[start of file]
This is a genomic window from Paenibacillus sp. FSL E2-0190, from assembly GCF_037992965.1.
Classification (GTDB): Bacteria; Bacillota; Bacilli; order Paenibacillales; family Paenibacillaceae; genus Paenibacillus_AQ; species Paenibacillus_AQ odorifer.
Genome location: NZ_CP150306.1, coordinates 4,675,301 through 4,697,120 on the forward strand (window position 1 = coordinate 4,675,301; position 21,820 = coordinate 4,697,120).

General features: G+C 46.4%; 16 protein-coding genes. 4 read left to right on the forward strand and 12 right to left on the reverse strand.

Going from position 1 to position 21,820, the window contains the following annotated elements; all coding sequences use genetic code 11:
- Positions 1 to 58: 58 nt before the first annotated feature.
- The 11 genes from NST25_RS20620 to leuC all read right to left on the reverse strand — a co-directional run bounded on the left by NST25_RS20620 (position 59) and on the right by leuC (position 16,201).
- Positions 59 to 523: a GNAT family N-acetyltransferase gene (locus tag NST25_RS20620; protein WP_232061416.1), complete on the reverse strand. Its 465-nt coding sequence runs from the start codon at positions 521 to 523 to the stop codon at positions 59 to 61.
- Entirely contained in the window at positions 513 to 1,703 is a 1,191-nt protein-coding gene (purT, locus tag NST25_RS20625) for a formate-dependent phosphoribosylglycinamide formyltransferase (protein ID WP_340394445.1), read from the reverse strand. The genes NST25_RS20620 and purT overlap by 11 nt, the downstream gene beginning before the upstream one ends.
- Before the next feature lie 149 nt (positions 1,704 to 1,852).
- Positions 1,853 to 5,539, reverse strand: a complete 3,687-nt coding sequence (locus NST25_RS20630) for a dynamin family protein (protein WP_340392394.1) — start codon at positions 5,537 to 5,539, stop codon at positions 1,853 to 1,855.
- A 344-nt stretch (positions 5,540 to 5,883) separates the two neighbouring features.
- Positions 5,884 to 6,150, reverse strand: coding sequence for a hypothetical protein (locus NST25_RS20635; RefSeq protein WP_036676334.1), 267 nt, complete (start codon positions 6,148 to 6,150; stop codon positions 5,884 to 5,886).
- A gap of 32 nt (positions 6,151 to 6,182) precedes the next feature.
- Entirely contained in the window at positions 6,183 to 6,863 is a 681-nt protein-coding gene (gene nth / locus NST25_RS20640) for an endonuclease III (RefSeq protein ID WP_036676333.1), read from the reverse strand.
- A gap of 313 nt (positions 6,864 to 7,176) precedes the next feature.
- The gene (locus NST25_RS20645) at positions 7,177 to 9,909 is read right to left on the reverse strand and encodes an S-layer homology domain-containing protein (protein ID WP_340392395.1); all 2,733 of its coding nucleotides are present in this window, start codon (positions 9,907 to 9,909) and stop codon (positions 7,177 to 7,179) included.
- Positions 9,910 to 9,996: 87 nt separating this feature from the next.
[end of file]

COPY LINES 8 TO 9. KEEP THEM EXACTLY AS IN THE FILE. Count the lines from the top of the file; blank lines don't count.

- Positions 59 to 523: a GNAT family N-acetyltransferase gene (locus tag NST25_RS20620; protein WP_232061416.1), complete on the reverse strand. Its 465-nt coding sequence runs from the start codon at positions 521 to 523 to the stop codon at positions 59 to 61.
- Entirely contained in the window at positions 513 to 1,703 is a 1,191-nt protein-coding gene (purT, locus tag NST25_RS20625) for a formate-dependent phosphoribosylglycinamide formyltransferase (protein ID WP_340394445.1), read from the reverse strand. The genes NST25_RS20620 and purT overlap by 11 nt, the downstream gene beginning before the upstream one ends.